The overwhelming feedback is that we do not have a master bath (no, we don't), the people want larger bedrooms (ours are neither huge nor small), and they did not like the street (something you could check before the showing, no?). Most people have one of the three as their negative, except for one couple who wanted to have all of the above. In our price range. Laughable, unless you want to have a lot of work to do on making the house livable. Ours is move-in condition.

Part of me is really happy that we have done so much work that the only things that won't work for people are the things we cannot change. The other part of me wants to know where the 2010 version of us is hiding and when we might actually take a walk through the house and fall in love with it. Essentially, our only issue with the house was the street, and we decided that we loved it enough that the street was not a deal-breaker. Still isn't. It's the commute that is killing us slowly. So, if someone said that they really didn't like the commute, I would commend them for figuring it out from the get-go. Instead, I ponder whether placing my daughter's plastic potty in the bedroom counts as en suite facilities.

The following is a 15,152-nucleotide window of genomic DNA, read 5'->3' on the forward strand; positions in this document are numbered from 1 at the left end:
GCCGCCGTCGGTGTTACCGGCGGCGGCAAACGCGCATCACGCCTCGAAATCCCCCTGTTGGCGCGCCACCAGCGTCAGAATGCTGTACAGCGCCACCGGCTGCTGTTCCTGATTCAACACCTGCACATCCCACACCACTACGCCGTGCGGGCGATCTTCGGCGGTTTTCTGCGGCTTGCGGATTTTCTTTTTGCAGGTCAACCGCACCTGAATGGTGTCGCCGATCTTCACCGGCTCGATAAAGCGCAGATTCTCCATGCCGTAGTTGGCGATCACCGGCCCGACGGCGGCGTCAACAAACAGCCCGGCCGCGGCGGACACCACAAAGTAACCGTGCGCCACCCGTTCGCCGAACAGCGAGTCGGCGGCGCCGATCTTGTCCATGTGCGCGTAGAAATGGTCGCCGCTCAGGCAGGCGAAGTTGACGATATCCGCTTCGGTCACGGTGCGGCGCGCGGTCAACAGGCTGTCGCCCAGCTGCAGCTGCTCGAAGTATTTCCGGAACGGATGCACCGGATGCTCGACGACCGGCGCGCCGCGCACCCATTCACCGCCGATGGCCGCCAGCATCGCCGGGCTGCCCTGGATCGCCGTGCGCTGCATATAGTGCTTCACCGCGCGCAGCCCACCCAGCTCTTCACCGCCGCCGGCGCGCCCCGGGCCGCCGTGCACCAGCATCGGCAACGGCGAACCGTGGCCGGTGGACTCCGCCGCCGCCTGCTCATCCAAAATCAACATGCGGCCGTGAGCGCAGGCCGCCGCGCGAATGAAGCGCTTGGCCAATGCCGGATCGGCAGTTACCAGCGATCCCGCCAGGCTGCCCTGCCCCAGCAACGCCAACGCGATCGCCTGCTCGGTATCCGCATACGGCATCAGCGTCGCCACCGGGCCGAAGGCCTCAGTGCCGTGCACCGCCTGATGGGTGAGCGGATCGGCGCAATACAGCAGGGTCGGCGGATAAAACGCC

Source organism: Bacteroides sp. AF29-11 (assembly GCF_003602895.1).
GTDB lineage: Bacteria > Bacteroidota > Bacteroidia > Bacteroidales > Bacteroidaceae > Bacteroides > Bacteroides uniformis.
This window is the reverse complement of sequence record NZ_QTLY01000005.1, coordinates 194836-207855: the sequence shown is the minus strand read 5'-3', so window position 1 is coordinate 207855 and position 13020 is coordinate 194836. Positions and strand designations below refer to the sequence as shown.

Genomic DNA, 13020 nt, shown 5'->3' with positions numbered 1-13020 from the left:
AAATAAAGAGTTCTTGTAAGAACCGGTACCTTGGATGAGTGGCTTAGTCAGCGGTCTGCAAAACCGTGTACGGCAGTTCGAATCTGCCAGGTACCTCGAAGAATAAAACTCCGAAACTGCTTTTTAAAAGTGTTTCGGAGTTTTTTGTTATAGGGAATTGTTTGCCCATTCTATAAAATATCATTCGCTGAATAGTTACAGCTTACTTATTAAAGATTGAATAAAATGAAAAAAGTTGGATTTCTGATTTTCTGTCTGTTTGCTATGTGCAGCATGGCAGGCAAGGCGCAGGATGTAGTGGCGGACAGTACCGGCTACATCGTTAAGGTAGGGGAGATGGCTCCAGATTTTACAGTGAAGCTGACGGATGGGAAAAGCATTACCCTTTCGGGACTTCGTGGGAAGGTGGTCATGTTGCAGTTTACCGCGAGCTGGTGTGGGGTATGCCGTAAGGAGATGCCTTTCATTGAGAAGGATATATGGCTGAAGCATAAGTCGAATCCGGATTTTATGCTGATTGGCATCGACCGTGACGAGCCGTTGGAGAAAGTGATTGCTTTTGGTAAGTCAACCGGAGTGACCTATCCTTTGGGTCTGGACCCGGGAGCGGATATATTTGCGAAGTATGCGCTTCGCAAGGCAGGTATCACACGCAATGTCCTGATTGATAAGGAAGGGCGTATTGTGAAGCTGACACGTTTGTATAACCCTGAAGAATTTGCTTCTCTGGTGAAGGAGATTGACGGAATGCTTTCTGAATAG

Speaking of which, the other life happening that forces me to channel much patience is Boudica's refusal to go on the potty. At home. She will happily go "pee pee potty" at school, and doesn't wear a diaper all day while she's in that building. But if I bring her home sans diaper, I get rivers of pee on my floor. No, to be more exact, on my BRAND NEW CARPETING. {sigh}

Today we may have crossed a threshold because she asked to pick out a toy at the store and told me that she can't have it until she goes on the potty at home. Ok, kid. Let's see how much you want Polly Pocket as your playmate.

*For those about to suggest that we bury a St. Joseph to sell the house, I've already done so. He's been hanging around for the last two weeks, and in that time we have actually transitioned into no showings whatsoever.

Thursday, October 07, 2010

Whirlwinds R Us